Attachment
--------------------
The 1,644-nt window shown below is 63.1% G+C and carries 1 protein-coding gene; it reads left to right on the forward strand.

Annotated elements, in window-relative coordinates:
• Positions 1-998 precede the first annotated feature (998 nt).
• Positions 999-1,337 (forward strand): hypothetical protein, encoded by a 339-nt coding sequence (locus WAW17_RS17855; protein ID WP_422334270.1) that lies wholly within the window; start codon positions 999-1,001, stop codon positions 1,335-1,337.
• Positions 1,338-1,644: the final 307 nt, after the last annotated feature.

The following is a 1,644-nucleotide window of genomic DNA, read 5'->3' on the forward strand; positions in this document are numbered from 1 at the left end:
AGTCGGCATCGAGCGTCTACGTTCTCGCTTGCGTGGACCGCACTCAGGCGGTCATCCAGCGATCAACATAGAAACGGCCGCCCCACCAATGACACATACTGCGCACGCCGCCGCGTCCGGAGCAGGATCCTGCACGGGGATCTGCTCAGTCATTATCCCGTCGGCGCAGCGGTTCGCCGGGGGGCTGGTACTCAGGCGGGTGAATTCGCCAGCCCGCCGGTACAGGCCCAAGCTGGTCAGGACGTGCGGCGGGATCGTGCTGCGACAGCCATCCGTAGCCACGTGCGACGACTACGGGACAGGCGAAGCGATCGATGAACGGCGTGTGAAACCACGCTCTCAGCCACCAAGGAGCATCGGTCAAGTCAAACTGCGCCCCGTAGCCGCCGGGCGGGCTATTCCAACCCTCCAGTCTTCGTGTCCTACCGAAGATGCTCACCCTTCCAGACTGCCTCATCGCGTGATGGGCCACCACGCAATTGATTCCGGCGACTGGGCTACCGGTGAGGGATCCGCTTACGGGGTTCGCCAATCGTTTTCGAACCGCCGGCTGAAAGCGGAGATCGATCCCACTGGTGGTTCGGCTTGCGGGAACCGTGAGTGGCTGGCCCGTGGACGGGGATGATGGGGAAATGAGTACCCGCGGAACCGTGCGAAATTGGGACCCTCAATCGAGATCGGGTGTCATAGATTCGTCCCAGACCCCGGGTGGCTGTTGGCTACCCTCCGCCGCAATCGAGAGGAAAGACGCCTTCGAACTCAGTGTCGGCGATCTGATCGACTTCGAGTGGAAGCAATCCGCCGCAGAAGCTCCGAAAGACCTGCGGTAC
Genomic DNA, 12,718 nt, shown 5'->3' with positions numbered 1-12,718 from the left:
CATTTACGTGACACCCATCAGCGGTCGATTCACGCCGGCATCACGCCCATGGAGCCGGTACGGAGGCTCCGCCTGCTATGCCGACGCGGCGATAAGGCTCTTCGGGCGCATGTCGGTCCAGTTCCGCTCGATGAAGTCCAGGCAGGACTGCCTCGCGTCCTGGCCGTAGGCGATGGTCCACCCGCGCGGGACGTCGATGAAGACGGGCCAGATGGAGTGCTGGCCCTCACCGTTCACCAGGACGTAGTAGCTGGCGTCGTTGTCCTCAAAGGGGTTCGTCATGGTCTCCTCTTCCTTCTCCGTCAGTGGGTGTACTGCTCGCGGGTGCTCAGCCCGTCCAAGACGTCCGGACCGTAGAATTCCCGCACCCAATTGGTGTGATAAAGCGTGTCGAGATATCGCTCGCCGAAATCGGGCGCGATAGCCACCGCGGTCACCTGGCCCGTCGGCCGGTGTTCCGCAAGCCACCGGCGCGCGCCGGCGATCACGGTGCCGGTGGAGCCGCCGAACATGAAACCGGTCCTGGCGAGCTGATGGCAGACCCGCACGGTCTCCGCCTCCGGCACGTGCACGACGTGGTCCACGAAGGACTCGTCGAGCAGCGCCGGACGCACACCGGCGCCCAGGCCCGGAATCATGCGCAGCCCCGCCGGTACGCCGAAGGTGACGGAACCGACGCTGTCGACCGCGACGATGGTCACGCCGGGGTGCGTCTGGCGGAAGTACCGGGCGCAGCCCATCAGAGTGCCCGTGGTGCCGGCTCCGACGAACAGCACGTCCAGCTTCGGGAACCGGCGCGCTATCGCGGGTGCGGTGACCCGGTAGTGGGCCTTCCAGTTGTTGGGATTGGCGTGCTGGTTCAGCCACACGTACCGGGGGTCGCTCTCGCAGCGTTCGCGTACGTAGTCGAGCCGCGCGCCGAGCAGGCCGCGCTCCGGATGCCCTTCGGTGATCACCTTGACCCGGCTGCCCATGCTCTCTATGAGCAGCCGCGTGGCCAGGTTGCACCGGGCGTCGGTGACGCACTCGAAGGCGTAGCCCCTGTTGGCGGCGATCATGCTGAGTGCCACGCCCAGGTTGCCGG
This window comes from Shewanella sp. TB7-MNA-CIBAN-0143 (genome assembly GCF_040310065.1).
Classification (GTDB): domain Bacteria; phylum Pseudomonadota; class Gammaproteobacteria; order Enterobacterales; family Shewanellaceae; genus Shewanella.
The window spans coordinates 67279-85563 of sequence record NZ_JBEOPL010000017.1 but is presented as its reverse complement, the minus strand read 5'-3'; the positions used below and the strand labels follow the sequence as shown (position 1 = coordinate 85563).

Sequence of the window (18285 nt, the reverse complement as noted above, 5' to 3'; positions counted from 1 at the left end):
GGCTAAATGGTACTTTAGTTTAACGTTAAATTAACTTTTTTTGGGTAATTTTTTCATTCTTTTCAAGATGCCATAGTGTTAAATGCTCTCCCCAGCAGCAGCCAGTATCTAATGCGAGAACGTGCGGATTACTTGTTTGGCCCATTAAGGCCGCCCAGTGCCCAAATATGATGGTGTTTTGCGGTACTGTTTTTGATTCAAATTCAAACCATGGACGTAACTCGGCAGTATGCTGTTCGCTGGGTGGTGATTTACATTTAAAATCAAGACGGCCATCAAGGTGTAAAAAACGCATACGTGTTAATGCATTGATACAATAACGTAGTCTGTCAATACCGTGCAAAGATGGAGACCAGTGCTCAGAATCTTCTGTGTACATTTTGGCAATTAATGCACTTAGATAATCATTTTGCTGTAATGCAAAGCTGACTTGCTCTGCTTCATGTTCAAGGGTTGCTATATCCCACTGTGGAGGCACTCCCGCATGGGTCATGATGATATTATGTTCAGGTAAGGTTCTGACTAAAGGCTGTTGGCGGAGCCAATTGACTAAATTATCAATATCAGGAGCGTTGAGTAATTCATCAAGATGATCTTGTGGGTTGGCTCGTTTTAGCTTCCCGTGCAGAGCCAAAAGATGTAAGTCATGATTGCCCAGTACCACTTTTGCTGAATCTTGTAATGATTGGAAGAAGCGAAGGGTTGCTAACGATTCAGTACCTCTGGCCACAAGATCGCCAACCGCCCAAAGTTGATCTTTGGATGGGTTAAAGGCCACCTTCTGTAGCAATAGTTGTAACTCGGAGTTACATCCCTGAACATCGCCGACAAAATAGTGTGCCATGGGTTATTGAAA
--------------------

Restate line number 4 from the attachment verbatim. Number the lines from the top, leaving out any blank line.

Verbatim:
• Positions 999-1,337 (forward strand): hypothetical protein, encoded by a 339-nt coding sequence (locus WAW17_RS17855; protein ID WP_422334270.1) that lies wholly within the window; start codon positions 999-1,001, stop codon positions 1,335-1,337.